Holly Hunter Reflects on Her Career in Photos: 'The More I Participate, The More Humble I Get'
The Oscar winner reflects on her most memorable roles and why she's happiest living out of the spotlight
Holly Hunter had only been living in New York City for three weeks when she was cast in the horror film The Burning, out in 1981. "That's when I got my SAG card," she says.
The actress started acting at Rockdale County High School in Conyers, Georgia. "I started asking, 'Where should I go to school?' " she recalls of enrolling at Carnegie Mellon University after graduation.
"It was so much fun after I got over being petrified," says Hunter of her Oscar-nominated role in 1987's Broadcast News as feisty television news producer Jane Craig (alongside William Hurt and Albert Brooks). "I've never been given so many breaks by journalists as I was after that [movie]. And that's because of the amount of research [director] Jim Brooks did. It was real."
Hunter became longtime friends with costar Richard Dreyfuss after their 1989 film, Always. "Richard came over a few years ago for Thanksgiving with me and my family," she says.
"I don't even know where this was, but I love to skate," says Hunter (ca. 1995). "I roller-skated as a kid, and then when I did Once Around [in 1991], the second movie I did with Richard Dreyfuss, I started taking ice-skating lessons. And I'm still skating. In the wintertime I love to be able to skate on a pond, on a lake, whatever is around."
Hunter has been nominated for six Emmys and won two; in 1993 (right) she scored the outstanding lead actress in a miniseries or special trophy for The Positively True Adventures of the Alleged Texas Cheerleader-Murdering Mom.
The actress took home an Academy Award for her role as a mute 19th-century bride in 1993's The Piano (she's been nominated four times). "I did not have kids [then] but I felt that she was mine," Hunter says of costar Anna Paquin, who also won Oscar gold. "There was a psychic connection."
The actress and Frances McDormand (here in 2000) first met on a trip to Yale in 1981 and later became roommates in the Bronx. "We stayed there for a couple of years and then went out to Silver Lake in Los Angeles and rented a place together. We're still buddies," says Hunter.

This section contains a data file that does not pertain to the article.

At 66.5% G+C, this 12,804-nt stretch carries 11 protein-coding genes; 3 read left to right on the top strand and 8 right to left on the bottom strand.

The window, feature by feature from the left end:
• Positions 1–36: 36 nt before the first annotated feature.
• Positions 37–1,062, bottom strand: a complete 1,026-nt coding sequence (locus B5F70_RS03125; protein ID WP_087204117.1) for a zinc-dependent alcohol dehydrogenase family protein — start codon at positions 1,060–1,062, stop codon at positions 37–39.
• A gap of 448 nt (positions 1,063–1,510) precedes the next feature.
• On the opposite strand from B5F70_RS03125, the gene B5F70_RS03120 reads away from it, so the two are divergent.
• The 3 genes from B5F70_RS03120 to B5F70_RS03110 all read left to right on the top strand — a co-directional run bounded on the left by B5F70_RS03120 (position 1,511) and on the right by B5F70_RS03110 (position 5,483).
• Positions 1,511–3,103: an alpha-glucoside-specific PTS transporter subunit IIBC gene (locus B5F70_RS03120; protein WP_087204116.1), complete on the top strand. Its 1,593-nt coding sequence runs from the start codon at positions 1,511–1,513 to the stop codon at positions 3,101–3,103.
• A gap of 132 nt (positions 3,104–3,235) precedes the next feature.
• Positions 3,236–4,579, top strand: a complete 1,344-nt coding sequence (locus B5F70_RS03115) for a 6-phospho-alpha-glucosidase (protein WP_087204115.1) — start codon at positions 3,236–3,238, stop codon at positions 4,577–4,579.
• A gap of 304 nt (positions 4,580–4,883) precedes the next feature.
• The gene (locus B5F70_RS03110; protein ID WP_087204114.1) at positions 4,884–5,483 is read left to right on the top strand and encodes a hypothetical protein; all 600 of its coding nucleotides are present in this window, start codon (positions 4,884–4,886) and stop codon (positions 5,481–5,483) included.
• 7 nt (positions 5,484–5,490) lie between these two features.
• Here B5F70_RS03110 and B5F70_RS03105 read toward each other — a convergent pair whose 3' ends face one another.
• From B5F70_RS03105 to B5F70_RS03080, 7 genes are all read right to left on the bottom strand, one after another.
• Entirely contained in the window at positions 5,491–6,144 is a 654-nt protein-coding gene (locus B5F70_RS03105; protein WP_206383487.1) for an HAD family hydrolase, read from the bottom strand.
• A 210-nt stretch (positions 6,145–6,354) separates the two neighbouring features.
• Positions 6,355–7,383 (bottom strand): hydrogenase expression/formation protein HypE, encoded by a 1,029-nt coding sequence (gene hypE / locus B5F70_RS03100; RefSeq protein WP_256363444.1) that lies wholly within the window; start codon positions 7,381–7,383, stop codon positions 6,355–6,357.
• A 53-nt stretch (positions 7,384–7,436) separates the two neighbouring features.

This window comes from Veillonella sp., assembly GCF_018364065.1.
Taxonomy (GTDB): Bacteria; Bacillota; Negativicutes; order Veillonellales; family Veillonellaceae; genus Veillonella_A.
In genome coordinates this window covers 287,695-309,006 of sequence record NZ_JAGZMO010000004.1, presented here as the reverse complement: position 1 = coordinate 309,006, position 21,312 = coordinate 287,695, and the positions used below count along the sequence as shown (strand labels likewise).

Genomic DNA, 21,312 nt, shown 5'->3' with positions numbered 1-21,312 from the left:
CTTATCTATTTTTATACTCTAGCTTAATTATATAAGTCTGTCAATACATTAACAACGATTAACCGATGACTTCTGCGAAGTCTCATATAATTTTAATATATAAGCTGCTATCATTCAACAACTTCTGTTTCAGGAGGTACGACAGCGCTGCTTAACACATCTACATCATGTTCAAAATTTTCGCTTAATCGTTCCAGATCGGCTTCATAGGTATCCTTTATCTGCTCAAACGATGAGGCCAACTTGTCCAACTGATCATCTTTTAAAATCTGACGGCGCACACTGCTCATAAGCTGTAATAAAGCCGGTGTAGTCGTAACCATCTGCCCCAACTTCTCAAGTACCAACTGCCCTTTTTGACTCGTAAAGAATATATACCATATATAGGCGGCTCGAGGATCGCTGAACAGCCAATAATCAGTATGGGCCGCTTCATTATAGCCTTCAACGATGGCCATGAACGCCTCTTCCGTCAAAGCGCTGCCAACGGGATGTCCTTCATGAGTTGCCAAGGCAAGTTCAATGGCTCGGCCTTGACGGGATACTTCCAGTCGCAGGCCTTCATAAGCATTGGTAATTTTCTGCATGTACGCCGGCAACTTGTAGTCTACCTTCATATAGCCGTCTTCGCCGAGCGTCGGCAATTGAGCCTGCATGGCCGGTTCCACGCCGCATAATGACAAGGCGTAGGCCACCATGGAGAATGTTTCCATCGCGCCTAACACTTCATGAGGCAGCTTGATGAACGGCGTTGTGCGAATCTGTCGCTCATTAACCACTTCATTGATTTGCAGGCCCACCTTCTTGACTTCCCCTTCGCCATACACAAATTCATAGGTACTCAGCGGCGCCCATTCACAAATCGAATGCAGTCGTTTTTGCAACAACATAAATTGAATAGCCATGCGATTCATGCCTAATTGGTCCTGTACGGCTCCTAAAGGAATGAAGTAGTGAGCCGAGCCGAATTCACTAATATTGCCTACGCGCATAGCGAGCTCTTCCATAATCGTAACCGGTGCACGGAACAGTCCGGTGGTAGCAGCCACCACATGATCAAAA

"It was really cool to get to hang out with George [Clooney]," says Hunter of her second Coen brothers gig, 2000's O Brother, Where Art Thou?. "He's incredibly good-looking."
Her first Coen brothers film, 1997's Raising Arizona, paired her with Nicolas Cage. The comedy eventually became a cult hit. "People love to say lines to me on the street," she says.
When it comes to her roles, "hair is important to me," says Hunter. In real life, "my hair is still a manifestation of some character." At the 2004 Golden Globes (right) she says, "It was a little Sheryl Crow-ish." That year, she was nominated for best performance by an actress in a supporting role in a motion picture for Thirteen; she's been nominated seven times and won once.
Hunter and actor Gordon MacDonald met while costarring in the play By the Bog of Cats in 2001. "It was a great experience," says the actress (with MacDonald in New York City in 2007). "We kind of tend not to traipse down the red carpet together. It's just more about privacy." Together, they have teenage twin sons.
"I don't do well giving speeches," recalls the actress (receiving a star on the Hollywood Walk of Fame in 2008). "I was out of my mind with nerves."
Of fame in general, "it's not like, 'Oh wow, now I'm a success,' " the 62-year-old says of her four-decade-long career. "The road wings and turns and goes steeply downhill and uphill. The more I participate, the more humble I get."
"It was a massive shock at how incredible [laughs] the movie was," Hunter (in 2018) says of voicing Elastigirl in The Incredibles movies. "I was simply not prepared."
"He just emanates this joie de vivre, and it's fabulous to be around him," Hunter says of current Mr. Mayor costar Ted Danson. "Everybody soaks that up."